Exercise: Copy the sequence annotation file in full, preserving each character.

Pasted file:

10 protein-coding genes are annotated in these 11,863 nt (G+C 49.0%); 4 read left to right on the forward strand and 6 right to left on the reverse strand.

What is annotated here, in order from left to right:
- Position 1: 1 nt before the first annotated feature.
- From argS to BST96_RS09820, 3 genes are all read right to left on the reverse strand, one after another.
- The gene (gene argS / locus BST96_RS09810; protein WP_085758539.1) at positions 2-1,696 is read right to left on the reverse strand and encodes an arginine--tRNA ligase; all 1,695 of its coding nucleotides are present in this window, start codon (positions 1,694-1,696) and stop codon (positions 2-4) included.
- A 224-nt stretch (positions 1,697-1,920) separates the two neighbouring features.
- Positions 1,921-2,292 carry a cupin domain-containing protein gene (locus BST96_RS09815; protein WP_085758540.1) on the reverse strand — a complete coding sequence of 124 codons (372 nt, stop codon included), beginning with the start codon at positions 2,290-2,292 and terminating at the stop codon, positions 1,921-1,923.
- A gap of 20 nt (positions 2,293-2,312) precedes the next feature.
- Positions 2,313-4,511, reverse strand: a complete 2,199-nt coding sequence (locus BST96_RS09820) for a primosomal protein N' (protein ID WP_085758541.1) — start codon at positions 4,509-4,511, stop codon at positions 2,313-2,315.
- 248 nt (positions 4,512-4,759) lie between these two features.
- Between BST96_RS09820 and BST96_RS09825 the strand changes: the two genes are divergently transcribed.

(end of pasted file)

10 protein-coding genes are annotated in these 11,863 nt (G+C 49.0%); 4 read left to right on the forward strand and 6 right to left on the reverse strand.

What is annotated here, in order from left to right:
- Position 1: 1 nt before the first annotated feature.
- From argS to BST96_RS09820, 3 genes are all read right to left on the reverse strand, one after another.
- The gene (gene argS / locus BST96_RS09810; protein WP_085758539.1) at positions 2-1,696 is read right to left on the reverse strand and encodes an arginine--tRNA ligase; all 1,695 of its coding nucleotides are present in this window, start codon (positions 1,694-1,696) and stop codon (positions 2-4) included.
- A 224-nt stretch (positions 1,697-1,920) separates the two neighbouring features.
- Positions 1,921-2,292 carry a cupin domain-containing protein gene (locus BST96_RS09815; protein WP_085758540.1) on the reverse strand — a complete coding sequence of 124 codons (372 nt, stop codon included), beginning with the start codon at positions 2,290-2,292 and terminating at the stop codon, positions 1,921-1,923.
- A gap of 20 nt (positions 2,293-2,312) precedes the next feature.
- Positions 2,313-4,511, reverse strand: a complete 2,199-nt coding sequence (locus BST96_RS09820) for a primosomal protein N' (protein ID WP_085758541.1) — start codon at positions 4,509-4,511, stop codon at positions 2,313-2,315.
- 248 nt (positions 4,512-4,759) lie between these two features.
- Between BST96_RS09820 and BST96_RS09825 the strand changes: the two genes are divergently transcribed.